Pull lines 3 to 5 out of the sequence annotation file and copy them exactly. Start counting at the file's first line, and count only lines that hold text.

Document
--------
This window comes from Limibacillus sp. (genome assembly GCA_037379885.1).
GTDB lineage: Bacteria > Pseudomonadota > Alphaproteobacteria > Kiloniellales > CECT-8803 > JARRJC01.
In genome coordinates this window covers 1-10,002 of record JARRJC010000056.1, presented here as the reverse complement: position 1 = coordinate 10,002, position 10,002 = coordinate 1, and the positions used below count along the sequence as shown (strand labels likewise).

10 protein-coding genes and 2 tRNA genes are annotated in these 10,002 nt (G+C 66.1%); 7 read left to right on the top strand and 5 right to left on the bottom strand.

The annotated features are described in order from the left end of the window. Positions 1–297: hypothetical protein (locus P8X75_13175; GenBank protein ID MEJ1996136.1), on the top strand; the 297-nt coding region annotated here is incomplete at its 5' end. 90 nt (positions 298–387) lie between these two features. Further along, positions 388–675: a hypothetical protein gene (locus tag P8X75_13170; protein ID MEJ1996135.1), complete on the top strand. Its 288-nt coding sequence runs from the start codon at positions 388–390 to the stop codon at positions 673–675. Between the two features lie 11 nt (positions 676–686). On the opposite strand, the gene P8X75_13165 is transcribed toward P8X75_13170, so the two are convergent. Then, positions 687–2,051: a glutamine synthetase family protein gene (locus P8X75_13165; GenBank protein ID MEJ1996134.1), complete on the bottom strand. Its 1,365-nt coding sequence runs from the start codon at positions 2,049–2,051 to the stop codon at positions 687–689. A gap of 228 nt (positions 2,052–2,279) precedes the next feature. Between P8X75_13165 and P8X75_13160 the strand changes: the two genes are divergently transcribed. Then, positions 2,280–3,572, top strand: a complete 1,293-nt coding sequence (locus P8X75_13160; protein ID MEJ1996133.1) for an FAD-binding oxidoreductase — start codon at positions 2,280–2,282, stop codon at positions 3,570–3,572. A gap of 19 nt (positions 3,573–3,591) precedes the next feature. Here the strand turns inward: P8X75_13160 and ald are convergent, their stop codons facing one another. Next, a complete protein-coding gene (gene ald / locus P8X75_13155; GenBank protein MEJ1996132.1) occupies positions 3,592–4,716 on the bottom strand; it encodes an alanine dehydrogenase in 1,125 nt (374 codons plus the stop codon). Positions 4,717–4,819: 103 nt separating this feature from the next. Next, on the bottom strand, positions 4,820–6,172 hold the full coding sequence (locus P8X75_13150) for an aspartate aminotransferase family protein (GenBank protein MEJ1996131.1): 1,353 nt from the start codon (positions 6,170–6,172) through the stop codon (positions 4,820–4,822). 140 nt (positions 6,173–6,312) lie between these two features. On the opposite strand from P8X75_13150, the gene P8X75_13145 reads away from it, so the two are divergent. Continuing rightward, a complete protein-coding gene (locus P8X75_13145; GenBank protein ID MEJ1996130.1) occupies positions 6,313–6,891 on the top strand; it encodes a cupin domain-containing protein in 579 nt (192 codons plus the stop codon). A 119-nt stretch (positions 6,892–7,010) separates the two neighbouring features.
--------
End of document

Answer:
In genome coordinates this window covers 1-10,002 of record JARRJC010000056.1, presented here as the reverse complement: position 1 = coordinate 10,002, position 10,002 = coordinate 1, and the positions used below count along the sequence as shown (strand labels likewise).

10 protein-coding genes and 2 tRNA genes are annotated in these 10,002 nt (G+C 66.1%); 7 read left to right on the top strand and 5 right to left on the bottom strand.

The annotated features are described in order from the left end of the window. Positions 1–297: hypothetical protein (locus P8X75_13175; GenBank protein ID MEJ1996136.1), on the top strand; the 297-nt coding region annotated here is incomplete at its 5' end. 90 nt (positions 298–387) lie between these two features. Further along, positions 388–675: a hypothetical protein gene (locus tag P8X75_13170; protein ID MEJ1996135.1), complete on the top strand. Its 288-nt coding sequence runs from the start codon at positions 388–390 to the stop codon at positions 673–675. Between the two features lie 11 nt (positions 676–686). On the opposite strand, the gene P8X75_13165 is transcribed toward P8X75_13170, so the two are convergent. Then, positions 687–2,051: a glutamine synthetase family protein gene (locus P8X75_13165; GenBank protein ID MEJ1996134.1), complete on the bottom strand. Its 1,365-nt coding sequence runs from the start codon at positions 2,049–2,051 to the stop codon at positions 687–689. A gap of 228 nt (positions 2,052–2,279) precedes the next feature. Between P8X75_13165 and P8X75_13160 the strand changes: the two genes are divergently transcribed. Then, positions 2,280–3,572, top strand: a complete 1,293-nt coding sequence (locus P8X75_13160; protein ID MEJ1996133.1) for an FAD-binding oxidoreductase — start codon at positions 2,280–2,282, stop codon at positions 3,570–3,572. A gap of 19 nt (positions 3,573–3,591) precedes the next feature. Here the strand turns inward: P8X75_13160 and ald are convergent, their stop codons facing one another. Next, a complete protein-coding gene (gene ald / locus P8X75_13155; GenBank protein MEJ1996132.1) occupies positions 3,592–4,716 on the bottom strand; it encodes an alanine dehydrogenase in 1,125 nt (374 codons plus the stop codon). Positions 4,717–4,819: 103 nt separating this feature from the next. Next, on the bottom strand, positions 4,820–6,172 hold the full coding sequence (locus P8X75_13150) for an aspartate aminotransferase family protein (GenBank protein MEJ1996131.1): 1,353 nt from the start codon (positions 6,170–6,172) through the stop codon (positions 4,820–4,822). 140 nt (positions 6,173–6,312) lie between these two features. On the opposite strand from P8X75_13150, the gene P8X75_13145 reads away from it, so the two are divergent. Continuing rightward, a complete protein-coding gene (locus P8X75_13145; GenBank protein ID MEJ1996130.1) occupies positions 6,313–6,891 on the top strand; it encodes a cupin domain-containing protein in 579 nt (192 codons plus the stop codon). A 119-nt stretch (positions 6,892–7,010) separates the two neighbouring features.